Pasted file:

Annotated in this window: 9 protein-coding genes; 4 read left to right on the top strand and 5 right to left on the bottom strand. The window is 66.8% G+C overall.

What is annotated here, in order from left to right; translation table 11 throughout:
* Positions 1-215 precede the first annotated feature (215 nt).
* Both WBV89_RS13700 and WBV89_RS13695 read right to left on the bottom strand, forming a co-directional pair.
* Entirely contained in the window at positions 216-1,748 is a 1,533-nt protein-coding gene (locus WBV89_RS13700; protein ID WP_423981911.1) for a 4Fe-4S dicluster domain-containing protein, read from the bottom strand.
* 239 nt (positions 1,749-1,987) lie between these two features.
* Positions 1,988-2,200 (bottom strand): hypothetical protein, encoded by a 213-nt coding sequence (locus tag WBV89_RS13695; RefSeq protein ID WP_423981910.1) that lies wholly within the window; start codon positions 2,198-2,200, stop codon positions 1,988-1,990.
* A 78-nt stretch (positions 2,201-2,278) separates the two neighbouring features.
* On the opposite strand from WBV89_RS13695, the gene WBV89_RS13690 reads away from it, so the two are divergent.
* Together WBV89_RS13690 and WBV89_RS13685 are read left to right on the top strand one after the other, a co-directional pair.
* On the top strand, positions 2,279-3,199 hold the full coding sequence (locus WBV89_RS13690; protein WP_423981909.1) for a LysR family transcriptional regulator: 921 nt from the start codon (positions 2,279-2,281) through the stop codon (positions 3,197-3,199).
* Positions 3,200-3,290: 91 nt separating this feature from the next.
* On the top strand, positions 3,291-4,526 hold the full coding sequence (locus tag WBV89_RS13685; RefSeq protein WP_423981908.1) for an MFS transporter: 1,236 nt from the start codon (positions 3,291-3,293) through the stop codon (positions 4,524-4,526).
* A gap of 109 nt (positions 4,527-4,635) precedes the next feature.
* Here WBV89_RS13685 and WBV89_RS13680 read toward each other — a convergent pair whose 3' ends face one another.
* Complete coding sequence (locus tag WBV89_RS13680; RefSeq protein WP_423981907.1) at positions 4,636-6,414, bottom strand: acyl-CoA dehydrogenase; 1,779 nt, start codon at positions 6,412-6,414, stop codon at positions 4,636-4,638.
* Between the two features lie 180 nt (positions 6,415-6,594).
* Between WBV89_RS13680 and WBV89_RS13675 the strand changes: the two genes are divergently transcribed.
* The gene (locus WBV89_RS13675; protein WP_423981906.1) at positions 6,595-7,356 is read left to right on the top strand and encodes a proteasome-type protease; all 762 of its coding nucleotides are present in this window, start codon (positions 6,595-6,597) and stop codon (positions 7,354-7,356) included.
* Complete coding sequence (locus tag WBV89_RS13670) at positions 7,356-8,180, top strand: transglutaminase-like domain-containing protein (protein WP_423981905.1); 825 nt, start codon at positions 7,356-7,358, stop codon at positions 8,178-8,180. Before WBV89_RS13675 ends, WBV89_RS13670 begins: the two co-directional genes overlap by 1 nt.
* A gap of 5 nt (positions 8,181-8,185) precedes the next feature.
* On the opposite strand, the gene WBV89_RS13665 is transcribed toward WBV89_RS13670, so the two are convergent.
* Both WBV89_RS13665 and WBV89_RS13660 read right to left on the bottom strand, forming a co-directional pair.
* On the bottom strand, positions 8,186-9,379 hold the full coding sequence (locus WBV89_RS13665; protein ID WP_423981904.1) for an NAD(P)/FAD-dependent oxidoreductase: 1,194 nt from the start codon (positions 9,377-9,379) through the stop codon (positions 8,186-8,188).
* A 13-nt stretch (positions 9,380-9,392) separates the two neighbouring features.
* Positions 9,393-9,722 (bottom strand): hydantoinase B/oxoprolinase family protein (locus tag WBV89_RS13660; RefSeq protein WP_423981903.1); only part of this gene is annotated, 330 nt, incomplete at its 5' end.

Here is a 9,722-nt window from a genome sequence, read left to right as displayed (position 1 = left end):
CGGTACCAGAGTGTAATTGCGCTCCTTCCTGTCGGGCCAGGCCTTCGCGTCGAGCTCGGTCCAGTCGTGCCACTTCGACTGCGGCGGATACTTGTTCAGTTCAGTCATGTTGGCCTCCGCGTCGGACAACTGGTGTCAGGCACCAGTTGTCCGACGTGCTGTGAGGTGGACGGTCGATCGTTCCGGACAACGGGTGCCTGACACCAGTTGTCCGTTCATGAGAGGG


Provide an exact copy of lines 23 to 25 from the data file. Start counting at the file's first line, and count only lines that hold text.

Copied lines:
* Both WBV89_RS13665 and WBV89_RS13660 read right to left on the bottom strand, forming a co-directional pair.
* On the bottom strand, positions 8,186-9,379 hold the full coding sequence (locus WBV89_RS13665; protein ID WP_423981904.1) for an NAD(P)/FAD-dependent oxidoreductase: 1,194 nt from the start codon (positions 9,377-9,379) through the stop codon (positions 8,186-8,188).
* A 13-nt stretch (positions 9,380-9,392) separates the two neighbouring features.